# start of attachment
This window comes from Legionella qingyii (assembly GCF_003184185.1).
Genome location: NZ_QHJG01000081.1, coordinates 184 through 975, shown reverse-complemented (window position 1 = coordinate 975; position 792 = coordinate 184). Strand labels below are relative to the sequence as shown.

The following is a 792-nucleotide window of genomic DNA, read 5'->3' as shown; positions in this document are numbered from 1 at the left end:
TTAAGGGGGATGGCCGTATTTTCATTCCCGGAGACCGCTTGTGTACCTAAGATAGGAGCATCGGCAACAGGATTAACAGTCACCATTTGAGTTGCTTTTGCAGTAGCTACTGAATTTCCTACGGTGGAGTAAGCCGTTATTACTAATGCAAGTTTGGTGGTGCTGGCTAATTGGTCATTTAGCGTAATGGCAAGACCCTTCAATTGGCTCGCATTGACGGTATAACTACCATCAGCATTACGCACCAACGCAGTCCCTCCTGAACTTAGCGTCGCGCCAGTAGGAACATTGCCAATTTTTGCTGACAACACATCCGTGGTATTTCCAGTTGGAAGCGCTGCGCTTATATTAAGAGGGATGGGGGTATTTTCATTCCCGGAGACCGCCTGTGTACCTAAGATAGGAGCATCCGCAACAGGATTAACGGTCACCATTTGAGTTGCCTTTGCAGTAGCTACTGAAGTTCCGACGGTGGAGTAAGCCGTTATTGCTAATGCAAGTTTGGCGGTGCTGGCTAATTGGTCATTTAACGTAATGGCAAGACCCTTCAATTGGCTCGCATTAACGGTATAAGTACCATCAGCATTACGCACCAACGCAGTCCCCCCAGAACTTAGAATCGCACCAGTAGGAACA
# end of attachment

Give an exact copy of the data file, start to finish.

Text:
This window comes from Legionella qingyii (assembly GCF_003184185.1).
Genome location: NZ_QHJG01000081.1, coordinates 184 through 975, shown reverse-complemented (window position 1 = coordinate 975; position 792 = coordinate 184). Strand labels below are relative to the sequence as shown.

The following is a 792-nucleotide window of genomic DNA, read 5'->3' as shown; positions in this document are numbered from 1 at the left end:
TTAAGGGGGATGGCCGTATTTTCATTCCCGGAGACCGCTTGTGTACCTAAGATAGGAGCATCGGCAACAGGATTAACAGTCACCATTTGAGTTGCTTTTGCAGTAGCTACTGAATTTCCTACGGTGGAGTAAGCCGTTATTACTAATGCAAGTTTGGTGGTGCTGGCTAATTGGTCATTTAGCGTAATGGCAAGACCCTTCAATTGGCTCGCATTGACGGTATAACTACCATCAGCATTACGCACCAACGCAGTCCCTCCTGAACTTAGCGTCGCGCCAGTAGGAACATTGCCAATTTTTGCTGACAACACATCCGTGGTATTTCCAGTTGGAAGCGCTGCGCTTATATTAAGAGGGATGGGGGTATTTTCATTCCCGGAGACCGCCTGTGTACCTAAGATAGGAGCATCCGCAACAGGATTAACGGTCACCATTTGAGTTGCCTTTGCAGTAGCTACTGAAGTTCCGACGGTGGAGTAAGCCGTTATTGCTAATGCAAGTTTGGCGGTGCTGGCTAATTGGTCATTTAACGTAATGGCAAGACCCTTCAATTGGCTCGCATTAACGGTATAAGTACCATCAGCATTACGCACCAACGCAGTCCCCCCAGAACTTAGAATCGCACCAGTAGGAACA